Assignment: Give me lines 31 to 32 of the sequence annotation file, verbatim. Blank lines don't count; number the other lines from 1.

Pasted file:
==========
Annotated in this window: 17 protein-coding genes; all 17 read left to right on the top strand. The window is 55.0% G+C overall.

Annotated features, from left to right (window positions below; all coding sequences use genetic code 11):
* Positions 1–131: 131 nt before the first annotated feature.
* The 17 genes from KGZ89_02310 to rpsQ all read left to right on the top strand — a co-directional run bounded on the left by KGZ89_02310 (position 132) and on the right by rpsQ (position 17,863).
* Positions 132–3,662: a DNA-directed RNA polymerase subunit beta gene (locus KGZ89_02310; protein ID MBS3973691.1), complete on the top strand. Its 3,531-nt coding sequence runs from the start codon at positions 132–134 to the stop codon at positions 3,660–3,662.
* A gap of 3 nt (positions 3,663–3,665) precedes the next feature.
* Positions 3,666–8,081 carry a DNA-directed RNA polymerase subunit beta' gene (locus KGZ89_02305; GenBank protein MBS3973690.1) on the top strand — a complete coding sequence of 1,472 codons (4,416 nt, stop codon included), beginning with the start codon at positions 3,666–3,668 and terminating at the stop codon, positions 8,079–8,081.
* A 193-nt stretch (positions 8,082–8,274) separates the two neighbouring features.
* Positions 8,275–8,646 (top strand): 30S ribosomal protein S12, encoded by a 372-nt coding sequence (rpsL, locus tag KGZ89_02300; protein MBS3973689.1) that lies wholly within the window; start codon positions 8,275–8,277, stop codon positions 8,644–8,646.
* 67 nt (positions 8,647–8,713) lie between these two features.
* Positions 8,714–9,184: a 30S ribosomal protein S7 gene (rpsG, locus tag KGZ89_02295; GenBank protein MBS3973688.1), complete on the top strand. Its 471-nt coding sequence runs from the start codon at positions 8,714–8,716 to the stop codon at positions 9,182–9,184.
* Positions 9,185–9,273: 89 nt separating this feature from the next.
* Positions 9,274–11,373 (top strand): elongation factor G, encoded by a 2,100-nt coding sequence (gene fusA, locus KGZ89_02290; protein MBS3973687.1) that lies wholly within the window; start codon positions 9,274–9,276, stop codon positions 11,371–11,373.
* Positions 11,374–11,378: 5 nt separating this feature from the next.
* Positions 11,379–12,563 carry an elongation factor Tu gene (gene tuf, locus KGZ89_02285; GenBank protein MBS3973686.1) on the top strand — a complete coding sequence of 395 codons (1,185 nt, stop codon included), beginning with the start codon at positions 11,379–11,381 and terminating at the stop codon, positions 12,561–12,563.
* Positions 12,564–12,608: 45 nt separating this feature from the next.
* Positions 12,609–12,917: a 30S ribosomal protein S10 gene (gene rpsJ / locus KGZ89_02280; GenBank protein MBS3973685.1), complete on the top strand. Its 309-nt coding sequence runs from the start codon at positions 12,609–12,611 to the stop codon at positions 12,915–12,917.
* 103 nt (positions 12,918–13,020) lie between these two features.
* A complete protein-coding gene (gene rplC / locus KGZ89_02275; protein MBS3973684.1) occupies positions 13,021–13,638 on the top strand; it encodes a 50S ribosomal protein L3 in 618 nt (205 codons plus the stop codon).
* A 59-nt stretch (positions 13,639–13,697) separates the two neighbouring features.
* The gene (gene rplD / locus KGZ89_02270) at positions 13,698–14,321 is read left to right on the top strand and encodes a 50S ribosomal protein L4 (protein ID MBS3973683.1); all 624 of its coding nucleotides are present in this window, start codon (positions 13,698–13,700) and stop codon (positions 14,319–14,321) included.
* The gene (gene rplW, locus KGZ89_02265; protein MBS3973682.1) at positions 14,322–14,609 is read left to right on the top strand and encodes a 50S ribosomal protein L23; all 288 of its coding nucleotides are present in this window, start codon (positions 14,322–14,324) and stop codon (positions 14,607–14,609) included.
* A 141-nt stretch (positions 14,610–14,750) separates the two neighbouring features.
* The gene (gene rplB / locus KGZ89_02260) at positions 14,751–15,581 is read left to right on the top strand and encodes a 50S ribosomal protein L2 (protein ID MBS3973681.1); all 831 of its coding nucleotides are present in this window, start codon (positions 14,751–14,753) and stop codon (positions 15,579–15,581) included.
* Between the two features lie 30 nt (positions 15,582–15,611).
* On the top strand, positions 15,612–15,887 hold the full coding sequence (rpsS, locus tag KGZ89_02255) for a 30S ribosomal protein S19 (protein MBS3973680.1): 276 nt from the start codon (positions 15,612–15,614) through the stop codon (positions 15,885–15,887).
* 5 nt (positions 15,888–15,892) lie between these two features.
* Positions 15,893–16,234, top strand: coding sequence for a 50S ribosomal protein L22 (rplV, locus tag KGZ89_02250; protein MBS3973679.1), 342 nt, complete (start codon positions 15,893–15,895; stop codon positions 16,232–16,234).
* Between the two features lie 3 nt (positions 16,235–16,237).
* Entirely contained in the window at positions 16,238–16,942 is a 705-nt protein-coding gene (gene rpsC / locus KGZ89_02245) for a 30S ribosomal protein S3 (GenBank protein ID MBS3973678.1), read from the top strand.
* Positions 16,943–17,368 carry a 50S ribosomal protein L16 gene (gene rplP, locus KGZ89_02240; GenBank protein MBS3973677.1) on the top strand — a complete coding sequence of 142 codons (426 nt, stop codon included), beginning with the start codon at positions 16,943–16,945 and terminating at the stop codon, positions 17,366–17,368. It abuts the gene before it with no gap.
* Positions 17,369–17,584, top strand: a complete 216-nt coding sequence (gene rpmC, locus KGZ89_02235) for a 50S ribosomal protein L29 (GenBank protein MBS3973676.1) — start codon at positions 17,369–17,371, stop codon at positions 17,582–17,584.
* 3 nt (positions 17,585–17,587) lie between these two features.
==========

* Positions 16,943–17,368 carry a 50S ribosomal protein L16 gene (gene rplP, locus KGZ89_02240; GenBank protein MBS3973677.1) on the top strand — a complete coding sequence of 142 codons (426 nt, stop codon included), beginning with the start codon at positions 16,943–16,945 and terminating at the stop codon, positions 17,366–17,368. It abuts the gene before it with no gap.
* Positions 17,369–17,584, top strand: a complete 216-nt coding sequence (gene rpmC, locus KGZ89_02235) for a 50S ribosomal protein L29 (GenBank protein MBS3973676.1) — start codon at positions 17,369–17,371, stop codon at positions 17,582–17,584.